Adam Lastiwka is the composer for Netflix’s award-winning futuristic TV series, Travelers. Here the Canadian-born composer talks to Mandy News about the intricacies of composing for the show, his surprising musical background, the sheer genius of playing approximately 100 musical instruments and how he is able to pull 16 hours days if need be, while a Type 1 diabetic.
You started experimenting with electronic sequencers and computer software in your teens and didn’t find out that your grandfather was a musician until his death?
Well, I didn’t have an idea to what extent he was. My parents talked about it. I was the youngest in my family and he was kind of old and not too far off from death at the time I became aware of it. My family would talk about it but I didn’t realise that he had albums and that he was such a talented musician in his own right. It was mostly after his death that I started exploring what he had done.
Once you found out, how did his music influence you?
My uncle had taken the vinyl that [grandfather] had made and put them into CDs and I got to listen to them. They are a lot of traditional Russian and Ukrainian folk songs that I recognise and kind of stick with me. I also inherited one of his instruments and use it in a lot of my scores. Just the awareness that there is a bit of a musical lineage kind of reinforces your own. You feel that it’s more part of you and more innate than it would otherwise be.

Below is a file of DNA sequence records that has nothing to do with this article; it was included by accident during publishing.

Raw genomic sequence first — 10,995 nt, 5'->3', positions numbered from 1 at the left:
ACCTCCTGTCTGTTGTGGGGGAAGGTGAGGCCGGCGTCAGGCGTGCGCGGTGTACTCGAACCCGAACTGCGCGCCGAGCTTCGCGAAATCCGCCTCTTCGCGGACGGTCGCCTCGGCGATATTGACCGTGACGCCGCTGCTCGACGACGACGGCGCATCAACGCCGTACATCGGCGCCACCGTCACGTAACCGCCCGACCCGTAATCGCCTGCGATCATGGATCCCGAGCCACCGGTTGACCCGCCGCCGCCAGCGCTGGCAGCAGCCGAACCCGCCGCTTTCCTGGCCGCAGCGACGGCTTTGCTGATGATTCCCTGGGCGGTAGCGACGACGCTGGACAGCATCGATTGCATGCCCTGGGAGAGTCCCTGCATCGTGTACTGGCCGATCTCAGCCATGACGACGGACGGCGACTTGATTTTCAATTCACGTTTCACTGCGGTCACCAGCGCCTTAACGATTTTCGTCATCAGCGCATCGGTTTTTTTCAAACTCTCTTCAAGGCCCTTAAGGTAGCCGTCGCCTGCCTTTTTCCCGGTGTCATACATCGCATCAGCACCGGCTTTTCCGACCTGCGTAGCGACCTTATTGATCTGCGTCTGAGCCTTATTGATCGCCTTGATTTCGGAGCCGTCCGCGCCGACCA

What was the instrument?
It’s called a cimbalom. It has a bunch of other different names and variations in different cultures. It’s also called a hammer dulcimer but the way he made them was interesting because he had six strings per note and you usually have only one or two strings. Like on a piano, you have two or three chorus strings per note, but his has six so it has this really rich kind of sound. It’s very filmic. It really suits film and television sound. (Ramin) Djawadi uses it on Game of Thrones a lot, so it has that really, characteristic, evocative, weird, open sound.